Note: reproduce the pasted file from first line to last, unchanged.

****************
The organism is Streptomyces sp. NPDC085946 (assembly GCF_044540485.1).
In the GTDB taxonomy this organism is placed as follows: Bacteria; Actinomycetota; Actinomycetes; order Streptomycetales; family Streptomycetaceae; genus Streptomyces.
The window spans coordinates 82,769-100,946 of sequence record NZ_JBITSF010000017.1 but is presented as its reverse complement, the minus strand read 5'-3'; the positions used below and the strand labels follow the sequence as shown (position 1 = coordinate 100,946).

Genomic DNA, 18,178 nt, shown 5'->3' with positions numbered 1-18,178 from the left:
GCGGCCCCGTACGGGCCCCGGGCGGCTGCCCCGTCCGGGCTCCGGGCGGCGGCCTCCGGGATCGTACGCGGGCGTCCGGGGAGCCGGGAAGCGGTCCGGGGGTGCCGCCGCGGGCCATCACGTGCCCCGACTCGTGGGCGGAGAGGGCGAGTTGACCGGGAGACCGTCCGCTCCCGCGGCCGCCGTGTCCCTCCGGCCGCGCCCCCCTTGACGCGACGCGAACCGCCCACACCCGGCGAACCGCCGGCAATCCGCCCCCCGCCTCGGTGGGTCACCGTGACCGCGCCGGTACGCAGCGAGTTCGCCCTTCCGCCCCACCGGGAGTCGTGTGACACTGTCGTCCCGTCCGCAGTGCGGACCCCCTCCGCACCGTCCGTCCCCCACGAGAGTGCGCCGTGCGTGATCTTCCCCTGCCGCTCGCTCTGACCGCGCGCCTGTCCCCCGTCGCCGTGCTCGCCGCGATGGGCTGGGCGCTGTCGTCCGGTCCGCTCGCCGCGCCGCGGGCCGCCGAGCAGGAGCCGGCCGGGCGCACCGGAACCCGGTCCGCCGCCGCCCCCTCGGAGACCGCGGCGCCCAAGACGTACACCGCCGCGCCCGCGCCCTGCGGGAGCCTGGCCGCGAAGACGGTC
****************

The organism is Streptomyces sp. NPDC085946 (assembly GCF_044540485.1).
In the GTDB taxonomy this organism is placed as follows: Bacteria; Actinomycetota; Actinomycetes; order Streptomycetales; family Streptomycetaceae; genus Streptomyces.
The window spans coordinates 82,769-100,946 of sequence record NZ_JBITSF010000017.1 but is presented as its reverse complement, the minus strand read 5'-3'; the positions used below and the strand labels follow the sequence as shown (position 1 = coordinate 100,946).

Genomic DNA, 18,178 nt, shown 5'->3' with positions numbered 1-18,178 from the left:
GCGGCCCCGTACGGGCCCCGGGCGGCTGCCCCGTCCGGGCTCCGGGCGGCGGCCTCCGGGATCGTACGCGGGCGTCCGGGGAGCCGGGAAGCGGTCCGGGGGTGCCGCCGCGGGCCATCACGTGCCCCGACTCGTGGGCGGAGAGGGCGAGTTGACCGGGAGACCGTCCGCTCCCGCGGCCGCCGTGTCCCTCCGGCCGCGCCCCCCTTGACGCGACGCGAACCGCCCACACCCGGCGAACCGCCGGCAATCCGCCCCCCGCCTCGGTGGGTCACCGTGACCGCGCCGGTACGCAGCGAGTTCGCCCTTCCGCCCCACCGGGAGTCGTGTGACACTGTCGTCCCGTCCGCAGTGCGGACCCCCTCCGCACCGTCCGTCCCCCACGAGAGTGCGCCGTGCGTGATCTTCCCCTGCCGCTCGCTCTGACCGCGCGCCTGTCCCCCGTCGCCGTGCTCGCCGCGATGGGCTGGGCGCTGTCGTCCGGTCCGCTCGCCGCGCCGCGGGCCGCCGAGCAGGAGCCGGCCGGGCGCACCGGAACCCGGTCCGCCGCCGCCCCCTCGGAGACCGCGGCGCCCAAGACGTACACCGCCGCGCCCGCGCCCTGCGGGAGCCTGGCCGCGAAGACGGTC